JeffCo Mask Mandate
You may have seen news of a mask mandate going into effect this past week, followed quickly by it’s overturn. I don’t know what the future holds for such a mandate, but from my reading our current protocols and procedures place us safely within its guidelines either day. We’ll stay the course for now. Thank you all for your flexibility and adaptability!
This month, we’re moving Eucharistic Adoration to the second week of September to accommodate Labor Day weekend. Signups should be available soon. Please be generous in signing up… last month we almost had to suspend the last half due to people not signing up until the day of. Thanks! This is a beautiful opportunity to practice “where you look is where you go”!
11am Mass time change?
I mentioned at Masses a couple weekends ago about the idea of moving the 11:00am Sunday Mass back to 11:30am. This would allow extra time for several things:
Sunday PSR cohort (families could attend either 9am or 11:30am)
Fr. Buehler’s presence at RCIA
Adult faith formation classes
More time for Hospitality Sundays
Monthly Sunday confession times
Some of you offered feedback (mostly positive, some reserved), but I didn’t get much feedback overall. This is a consideration I take seriously, so I’d like to get more feedback this week.
“We” or “I”?
You may have seen in the news this past week about a priest in Detroit discovering that he was invalidly baptized, and so he had to receive Baptism, Confirmation, First Holy Communion, and Ordination “again”. What was the big deal? We believe that the words Jesus Christ gave to us have power to them, and so we have been very careful over the 2000 year history of our faith to stay true to Christ. Sometimes this is misunderstood, and so well meaning clergy can do something they feel is pastoral, which unfortunately strays from what Jesus gave us and invalidates the sacrament. In the case of the priest mentioned above, since Baptism is the gateway to all other sacraments, his invalid baptism invalidated all other sacraments, which then invalidated many other sacraments he attempted to minister since he wasn’t actually a priest.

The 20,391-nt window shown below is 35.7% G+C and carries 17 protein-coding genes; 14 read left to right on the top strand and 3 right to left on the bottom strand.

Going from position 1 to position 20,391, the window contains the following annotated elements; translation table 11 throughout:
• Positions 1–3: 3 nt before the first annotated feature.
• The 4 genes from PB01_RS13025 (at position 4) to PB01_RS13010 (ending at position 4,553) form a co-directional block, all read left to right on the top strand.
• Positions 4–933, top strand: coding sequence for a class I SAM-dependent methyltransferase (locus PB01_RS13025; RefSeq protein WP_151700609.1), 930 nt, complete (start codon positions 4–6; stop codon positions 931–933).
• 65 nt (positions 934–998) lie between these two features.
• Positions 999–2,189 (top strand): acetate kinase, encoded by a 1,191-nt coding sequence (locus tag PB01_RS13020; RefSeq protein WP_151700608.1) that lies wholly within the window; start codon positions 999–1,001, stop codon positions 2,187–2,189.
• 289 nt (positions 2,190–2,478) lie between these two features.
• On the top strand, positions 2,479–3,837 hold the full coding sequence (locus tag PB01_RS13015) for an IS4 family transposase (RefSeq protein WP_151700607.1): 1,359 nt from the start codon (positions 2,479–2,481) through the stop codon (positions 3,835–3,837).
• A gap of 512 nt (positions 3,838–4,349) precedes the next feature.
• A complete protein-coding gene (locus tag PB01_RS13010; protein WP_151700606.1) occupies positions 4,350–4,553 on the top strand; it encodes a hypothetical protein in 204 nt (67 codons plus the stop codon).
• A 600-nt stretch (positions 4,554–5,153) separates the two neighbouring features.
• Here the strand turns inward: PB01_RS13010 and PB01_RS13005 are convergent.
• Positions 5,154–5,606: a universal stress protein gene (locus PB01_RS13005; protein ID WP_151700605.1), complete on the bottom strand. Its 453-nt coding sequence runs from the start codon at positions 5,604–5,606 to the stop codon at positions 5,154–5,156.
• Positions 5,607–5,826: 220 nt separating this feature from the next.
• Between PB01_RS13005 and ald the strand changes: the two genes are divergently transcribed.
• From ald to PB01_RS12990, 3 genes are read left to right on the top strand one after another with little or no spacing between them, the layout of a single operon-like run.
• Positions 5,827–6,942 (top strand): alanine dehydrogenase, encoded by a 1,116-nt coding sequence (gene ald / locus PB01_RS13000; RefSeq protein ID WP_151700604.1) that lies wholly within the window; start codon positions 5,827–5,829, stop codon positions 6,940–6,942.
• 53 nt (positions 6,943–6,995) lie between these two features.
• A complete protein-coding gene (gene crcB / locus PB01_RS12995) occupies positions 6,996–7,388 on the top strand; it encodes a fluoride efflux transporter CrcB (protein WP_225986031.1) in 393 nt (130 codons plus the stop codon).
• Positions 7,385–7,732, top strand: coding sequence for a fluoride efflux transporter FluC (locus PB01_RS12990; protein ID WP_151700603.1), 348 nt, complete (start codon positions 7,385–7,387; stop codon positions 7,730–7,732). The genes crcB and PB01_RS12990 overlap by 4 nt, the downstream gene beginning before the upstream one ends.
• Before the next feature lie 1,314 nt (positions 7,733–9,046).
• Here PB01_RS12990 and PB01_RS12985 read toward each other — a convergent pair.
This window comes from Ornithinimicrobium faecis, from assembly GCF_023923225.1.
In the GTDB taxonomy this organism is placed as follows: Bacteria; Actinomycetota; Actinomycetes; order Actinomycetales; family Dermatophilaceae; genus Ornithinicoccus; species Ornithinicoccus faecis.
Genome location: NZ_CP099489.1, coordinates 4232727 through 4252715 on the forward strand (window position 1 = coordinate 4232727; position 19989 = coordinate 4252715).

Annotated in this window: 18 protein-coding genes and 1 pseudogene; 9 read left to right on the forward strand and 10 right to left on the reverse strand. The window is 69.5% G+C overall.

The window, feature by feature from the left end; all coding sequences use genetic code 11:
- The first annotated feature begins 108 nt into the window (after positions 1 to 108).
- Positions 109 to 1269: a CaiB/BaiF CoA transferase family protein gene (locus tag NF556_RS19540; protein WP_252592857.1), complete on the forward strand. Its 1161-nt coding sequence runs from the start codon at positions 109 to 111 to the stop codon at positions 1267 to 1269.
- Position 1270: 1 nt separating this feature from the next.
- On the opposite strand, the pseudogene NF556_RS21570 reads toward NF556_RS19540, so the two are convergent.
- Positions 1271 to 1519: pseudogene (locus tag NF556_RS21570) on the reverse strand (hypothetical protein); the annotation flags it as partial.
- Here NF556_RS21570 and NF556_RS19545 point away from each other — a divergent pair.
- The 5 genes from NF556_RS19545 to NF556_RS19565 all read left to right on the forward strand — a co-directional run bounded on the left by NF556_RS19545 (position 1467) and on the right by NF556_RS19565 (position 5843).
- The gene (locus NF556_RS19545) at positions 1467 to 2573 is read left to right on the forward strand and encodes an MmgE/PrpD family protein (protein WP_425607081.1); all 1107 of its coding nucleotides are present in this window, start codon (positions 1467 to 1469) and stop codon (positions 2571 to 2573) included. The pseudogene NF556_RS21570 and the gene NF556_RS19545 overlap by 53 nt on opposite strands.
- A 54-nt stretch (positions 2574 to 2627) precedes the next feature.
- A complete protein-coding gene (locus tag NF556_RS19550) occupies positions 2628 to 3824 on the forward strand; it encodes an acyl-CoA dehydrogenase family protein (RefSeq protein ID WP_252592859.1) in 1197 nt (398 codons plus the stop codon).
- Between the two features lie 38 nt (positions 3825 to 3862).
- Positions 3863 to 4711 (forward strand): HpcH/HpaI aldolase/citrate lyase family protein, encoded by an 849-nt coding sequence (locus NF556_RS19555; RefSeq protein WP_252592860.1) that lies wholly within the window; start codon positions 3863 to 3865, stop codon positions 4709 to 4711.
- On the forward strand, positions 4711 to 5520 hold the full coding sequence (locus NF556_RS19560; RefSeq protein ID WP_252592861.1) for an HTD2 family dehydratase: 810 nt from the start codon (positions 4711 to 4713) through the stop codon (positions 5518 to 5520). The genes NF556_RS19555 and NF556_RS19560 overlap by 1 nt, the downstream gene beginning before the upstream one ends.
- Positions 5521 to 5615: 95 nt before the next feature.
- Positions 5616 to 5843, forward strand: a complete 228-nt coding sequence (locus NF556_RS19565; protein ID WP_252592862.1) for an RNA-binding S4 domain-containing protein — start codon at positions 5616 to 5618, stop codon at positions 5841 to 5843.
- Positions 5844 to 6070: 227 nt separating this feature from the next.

What happened? In this particular case, a well meaning clergy baptized with the formula “We baptize in the name of the Father… “, instead of “I baptize…”. What’s the difference? The ‘we baptize’ was meant to make people feel included by giving expression to the communal nature of the celebration. A beautiful desire, but it neglects the deeper reality that no matter who is performing the baptism or who else is present, it is always Jesus Christ who baptizes for he alone has the power to do so. This is what is signified in the formula “I baptize”… the minister of the sacrament is acting in persona Christi, or ‘in the person of Christ.’.
“Father, isn’t this all just a bunch of legalistic rigorism, and God will sort it all out in the end?” God’s mercy is abundant, but we see time and again in Scriptures that our Lord calls us to give our best in our liturgical and sacramental practices as an opportunity to love him… to not take him or his words for granted. True love always asks, “what more can I do?”!
If you know of anyone who was baptized with the formula “we baptize” or any words other than “I baptize you in the name of the Father, and of the Son, and of the Holy Spirit”, please let me know so we can get things straightened out.
Away for Weekend
Lastly, I will be away this weekend. I found there was an opportunity to get away for some much needed RnR, so I’ll be taking a ‘staycation’ at a nearby rectory. Please welcome Fr. Ed Stanger, pastor of Holy Infant in Ballwin, as he covers Masses this weekend!
That is all for now. Let’s keep one another in prayer!
Gratefully in Christ,
Just ask Fr. Buehler